Turkey eyes advanced missile and space technologies
Prime Minister Ahmet Davutoglu recently underlined the importance of the country developing its own missile and space technologies
Amid rising regional instabilities and possible security challenges from Turkey’s neighbors, Prime Minister Ahmet Davutoglu underlined in a recent speech the importance of the country developing its own missile and space technologies.
“Geographies are the fates of countries. It’s necessary to be powerful in order to survive on these lands. These lands are valuable as gold,” Davutoglu said.
He underlined the importance of developing Turkey’s domestic defense capacity in parallel with its capacity of being the second-largest deployable military force within NATO.
Davutoglu added that the Space Agency Bill is expected to be submitted to parliament soon.
These remarks come amid concerns from NATO allies about the likelihood of Turkey finalizing a deal with China - competing with European and American companies - for the purchase of a $3.4 billion long-range ground-to-air missile defense system along with the technology transfer.
The focal point of the heavy pressure from Western allies on Turkey is the risk that may arise from the integration of Chinese systems into the NATO defense shield. The final decision will be made not before the second half of this year.
Turkey has already taken steps toward building its own missile technology since the 1990s.
Its SOM-J air-launched cruise missile technology, and the Cirit laser-guided rocket system to equip Turkish attack helicopters, are manufactured and developed domestically.
Ankara has increased the budgets of the Defense Ministry and of the Undersecretariat for the Defense Industry for 2015 by 2.5 billion Turkish lira ($958 million) compared to the previous year, representing about 11 percent of the country’s total budget.
Confirming the urgency of improving its defense technologies against threats from war-torn neighbor Syria, the Turkish military fired shells at a Syrian artillery unit near the border on March 25 after a Syrian rocket landed 200 meters away from a Turkish military base, wounding five Turkish civilians and damaging the base.
However, Professor Mustafa Kibaroglu, the chair of the department of political science and international relations at MEF University in Istanbul, said Turkey is far less advanced than it should be in terms of building the necessary scientific and technological capabilities.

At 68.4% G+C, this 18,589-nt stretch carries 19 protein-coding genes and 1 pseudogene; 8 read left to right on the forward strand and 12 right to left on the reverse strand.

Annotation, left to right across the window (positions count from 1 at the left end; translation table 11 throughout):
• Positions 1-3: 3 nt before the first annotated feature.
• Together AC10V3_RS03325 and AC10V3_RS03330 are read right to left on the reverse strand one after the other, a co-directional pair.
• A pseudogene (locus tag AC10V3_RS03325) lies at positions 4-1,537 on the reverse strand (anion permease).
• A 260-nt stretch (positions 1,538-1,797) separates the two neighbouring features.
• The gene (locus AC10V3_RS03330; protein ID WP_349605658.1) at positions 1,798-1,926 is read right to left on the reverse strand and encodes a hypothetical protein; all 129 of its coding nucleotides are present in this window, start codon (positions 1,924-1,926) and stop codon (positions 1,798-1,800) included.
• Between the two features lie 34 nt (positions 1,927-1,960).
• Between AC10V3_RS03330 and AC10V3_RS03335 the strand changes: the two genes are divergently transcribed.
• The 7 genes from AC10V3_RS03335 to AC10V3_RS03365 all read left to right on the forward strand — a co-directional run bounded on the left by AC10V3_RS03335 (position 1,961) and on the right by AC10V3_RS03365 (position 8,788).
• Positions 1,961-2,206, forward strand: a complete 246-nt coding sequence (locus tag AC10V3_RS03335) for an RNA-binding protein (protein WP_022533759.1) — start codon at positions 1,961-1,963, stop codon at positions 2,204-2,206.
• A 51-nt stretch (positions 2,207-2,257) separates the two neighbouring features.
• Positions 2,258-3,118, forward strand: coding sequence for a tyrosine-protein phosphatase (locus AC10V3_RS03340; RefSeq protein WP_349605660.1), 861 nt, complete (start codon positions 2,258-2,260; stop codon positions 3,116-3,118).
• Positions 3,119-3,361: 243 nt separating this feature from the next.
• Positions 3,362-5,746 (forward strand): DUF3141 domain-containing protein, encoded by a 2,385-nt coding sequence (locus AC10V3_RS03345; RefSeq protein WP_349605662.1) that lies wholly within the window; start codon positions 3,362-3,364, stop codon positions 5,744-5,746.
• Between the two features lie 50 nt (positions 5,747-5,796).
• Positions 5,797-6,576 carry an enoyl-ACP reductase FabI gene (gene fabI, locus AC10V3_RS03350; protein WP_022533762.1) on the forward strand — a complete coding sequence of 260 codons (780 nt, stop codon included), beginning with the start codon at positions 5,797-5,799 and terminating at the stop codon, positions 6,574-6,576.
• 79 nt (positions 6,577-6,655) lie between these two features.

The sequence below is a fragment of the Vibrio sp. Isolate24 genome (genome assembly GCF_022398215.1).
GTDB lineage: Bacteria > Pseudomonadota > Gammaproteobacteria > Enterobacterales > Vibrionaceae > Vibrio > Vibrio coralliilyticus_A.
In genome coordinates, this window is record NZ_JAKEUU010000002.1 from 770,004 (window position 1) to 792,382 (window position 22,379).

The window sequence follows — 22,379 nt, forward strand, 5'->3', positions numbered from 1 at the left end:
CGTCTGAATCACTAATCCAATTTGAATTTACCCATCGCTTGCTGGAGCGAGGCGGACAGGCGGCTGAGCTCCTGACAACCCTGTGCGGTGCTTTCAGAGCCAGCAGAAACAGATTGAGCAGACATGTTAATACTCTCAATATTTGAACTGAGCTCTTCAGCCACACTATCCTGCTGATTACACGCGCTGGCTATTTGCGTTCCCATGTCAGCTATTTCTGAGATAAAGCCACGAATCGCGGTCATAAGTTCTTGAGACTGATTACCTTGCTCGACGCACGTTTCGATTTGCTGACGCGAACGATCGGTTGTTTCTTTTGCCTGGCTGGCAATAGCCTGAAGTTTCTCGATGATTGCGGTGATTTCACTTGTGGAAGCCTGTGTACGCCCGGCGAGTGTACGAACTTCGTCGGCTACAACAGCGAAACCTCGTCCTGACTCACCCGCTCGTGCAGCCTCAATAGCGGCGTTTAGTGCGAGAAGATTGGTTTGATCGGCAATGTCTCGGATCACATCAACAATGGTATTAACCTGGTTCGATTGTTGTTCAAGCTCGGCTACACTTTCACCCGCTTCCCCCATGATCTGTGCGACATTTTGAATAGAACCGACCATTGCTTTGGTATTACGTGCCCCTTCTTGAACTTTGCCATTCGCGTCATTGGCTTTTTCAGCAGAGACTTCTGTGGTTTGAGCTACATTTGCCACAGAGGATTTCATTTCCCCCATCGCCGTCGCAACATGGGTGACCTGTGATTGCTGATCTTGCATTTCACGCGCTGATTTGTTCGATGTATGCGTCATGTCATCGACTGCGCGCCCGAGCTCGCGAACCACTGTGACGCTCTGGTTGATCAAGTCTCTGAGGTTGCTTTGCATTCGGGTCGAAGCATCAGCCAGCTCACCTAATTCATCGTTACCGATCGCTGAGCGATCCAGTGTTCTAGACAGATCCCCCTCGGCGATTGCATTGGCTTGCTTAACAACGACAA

“But it’s never too late to embark on a large-scale, comprehensive program for the acquisition and development of elaborate air-defense systems that would enhance the security of the country in the decades ahead,” Kibaroglu told Al Arabiya News.
He said Turkey needs such capabilities as soon as possible, especially in the face of recent regional developments, particularly in neighboring Syria and Iraq.
Since the beginning of 2013, Turkey is protected by NATO’s Patriot missile defense system against possible attacks across its 900-kilometer border with Syria.
However, the last missile from Syria was missed by this system, sparking debate about its effectiveness.
“This is an indication of the existence of a grave deficiency in terms of the reliability and effectiveness of the NATO air-defense capabilities that have been allocated to Turkey’s defense. Had the missile hit an inhabited area, the results could’ve been catastrophic,” Kibaroglu said.
“Turkey has spent some $6 billion for Syrian refugees over the last three years. Turkey is more capable than ever of spending large sums of money on advanced defense projects, provided that our allies agree to share the technology and the joint manufacture of the systems in Turkey.”
However, Halit Mustafa Tagma, chairman of the international relations department at Ankara's Ipek University, said starting a project from scratch in the short to medium term is neither technologically nor financially feasible.
“Given Turkish priorities, an ideal investment would share the burden and entail joint production, transfer of technology, and the possibility of future exports,” Tagma told Al Arabiya News.
Tagma said given their price tag, utility and performance, Western systems are a cause of concern and reservation in Ankara, while some say Turkey should focus on deterrent capabilities rather than expensive defensive capabilities.
“The trending viewpoint in the capital isn’t to regard the Chinese system as an alternative to Western systems, but to complement Turkey’s own priorities,” Tagma said.
“Such diversification, it’s argued, would create a separate national capability for Turkey to protect and police its own airspace. Such a capability will give Turkey the ability to identify friends and foes based on national priorities and perceptions.”